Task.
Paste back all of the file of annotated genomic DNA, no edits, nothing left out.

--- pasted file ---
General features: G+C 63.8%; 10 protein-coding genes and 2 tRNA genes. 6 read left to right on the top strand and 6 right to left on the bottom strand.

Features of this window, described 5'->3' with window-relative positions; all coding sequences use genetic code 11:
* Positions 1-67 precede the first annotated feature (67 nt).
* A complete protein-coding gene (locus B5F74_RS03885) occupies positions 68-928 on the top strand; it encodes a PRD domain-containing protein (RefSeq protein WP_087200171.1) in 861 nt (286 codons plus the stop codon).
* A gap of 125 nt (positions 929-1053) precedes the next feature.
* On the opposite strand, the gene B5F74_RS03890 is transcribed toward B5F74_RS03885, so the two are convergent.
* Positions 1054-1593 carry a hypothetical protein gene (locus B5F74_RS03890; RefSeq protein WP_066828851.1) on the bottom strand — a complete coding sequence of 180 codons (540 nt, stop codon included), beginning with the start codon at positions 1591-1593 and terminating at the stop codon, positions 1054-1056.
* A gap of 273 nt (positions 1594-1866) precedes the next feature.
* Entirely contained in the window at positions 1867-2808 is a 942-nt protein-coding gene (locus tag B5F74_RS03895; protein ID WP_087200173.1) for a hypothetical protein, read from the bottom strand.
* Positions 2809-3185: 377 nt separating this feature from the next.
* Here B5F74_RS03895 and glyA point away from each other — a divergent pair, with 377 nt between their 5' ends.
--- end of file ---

General features: G+C 63.8%; 10 protein-coding genes and 2 tRNA genes. 6 read left to right on the top strand and 6 right to left on the bottom strand.

Features of this window, described 5'->3' with window-relative positions; all coding sequences use genetic code 11:
* Positions 1-67 precede the first annotated feature (67 nt).
* A complete protein-coding gene (locus B5F74_RS03885) occupies positions 68-928 on the top strand; it encodes a PRD domain-containing protein (RefSeq protein WP_087200171.1) in 861 nt (286 codons plus the stop codon).
* A gap of 125 nt (positions 929-1053) precedes the next feature.
* On the opposite strand, the gene B5F74_RS03890 is transcribed toward B5F74_RS03885, so the two are convergent.
* Positions 1054-1593 carry a hypothetical protein gene (locus B5F74_RS03890; RefSeq protein WP_066828851.1) on the bottom strand — a complete coding sequence of 180 codons (540 nt, stop codon included), beginning with the start codon at positions 1591-1593 and terminating at the stop codon, positions 1054-1056.
* A gap of 273 nt (positions 1594-1866) precedes the next feature.
* Entirely contained in the window at positions 1867-2808 is a 942-nt protein-coding gene (locus tag B5F74_RS03895; protein ID WP_087200173.1) for a hypothetical protein, read from the bottom strand.
* Positions 2809-3185: 377 nt separating this feature from the next.
* Here B5F74_RS03895 and glyA point away from each other — a divergent pair, with 377 nt between their 5' ends.